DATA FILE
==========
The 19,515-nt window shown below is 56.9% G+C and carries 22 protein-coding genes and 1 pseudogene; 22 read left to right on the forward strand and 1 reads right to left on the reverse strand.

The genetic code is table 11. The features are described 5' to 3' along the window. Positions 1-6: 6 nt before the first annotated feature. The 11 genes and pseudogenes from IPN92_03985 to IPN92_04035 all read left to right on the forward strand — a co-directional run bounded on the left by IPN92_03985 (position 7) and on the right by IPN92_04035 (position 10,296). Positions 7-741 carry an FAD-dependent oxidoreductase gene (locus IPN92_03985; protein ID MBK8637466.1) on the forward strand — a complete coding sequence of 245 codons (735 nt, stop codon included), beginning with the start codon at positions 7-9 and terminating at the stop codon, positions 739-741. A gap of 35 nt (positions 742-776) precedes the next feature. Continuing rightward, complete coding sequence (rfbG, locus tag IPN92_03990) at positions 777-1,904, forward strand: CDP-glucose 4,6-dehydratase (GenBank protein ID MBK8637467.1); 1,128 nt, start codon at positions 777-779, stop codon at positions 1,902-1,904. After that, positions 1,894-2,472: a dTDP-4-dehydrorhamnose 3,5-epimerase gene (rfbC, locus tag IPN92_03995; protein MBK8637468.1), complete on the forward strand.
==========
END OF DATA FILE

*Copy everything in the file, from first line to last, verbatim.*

The 19,515-nt window shown below is 56.9% G+C and carries 22 protein-coding genes and 1 pseudogene; 22 read left to right on the forward strand and 1 reads right to left on the reverse strand.

The genetic code is table 11. The features are described 5' to 3' along the window. Positions 1-6: 6 nt before the first annotated feature. The 11 genes and pseudogenes from IPN92_03985 to IPN92_04035 all read left to right on the forward strand — a co-directional run bounded on the left by IPN92_03985 (position 7) and on the right by IPN92_04035 (position 10,296). Positions 7-741 carry an FAD-dependent oxidoreductase gene (locus IPN92_03985; protein ID MBK8637466.1) on the forward strand — a complete coding sequence of 245 codons (735 nt, stop codon included), beginning with the start codon at positions 7-9 and terminating at the stop codon, positions 739-741. A gap of 35 nt (positions 742-776) precedes the next feature. Continuing rightward, complete coding sequence (rfbG, locus tag IPN92_03990) at positions 777-1,904, forward strand: CDP-glucose 4,6-dehydratase (GenBank protein ID MBK8637467.1); 1,128 nt, start codon at positions 777-779, stop codon at positions 1,902-1,904. After that, positions 1,894-2,472: a dTDP-4-dehydrorhamnose 3,5-epimerase gene (rfbC, locus tag IPN92_03995; protein MBK8637468.1), complete on the forward strand.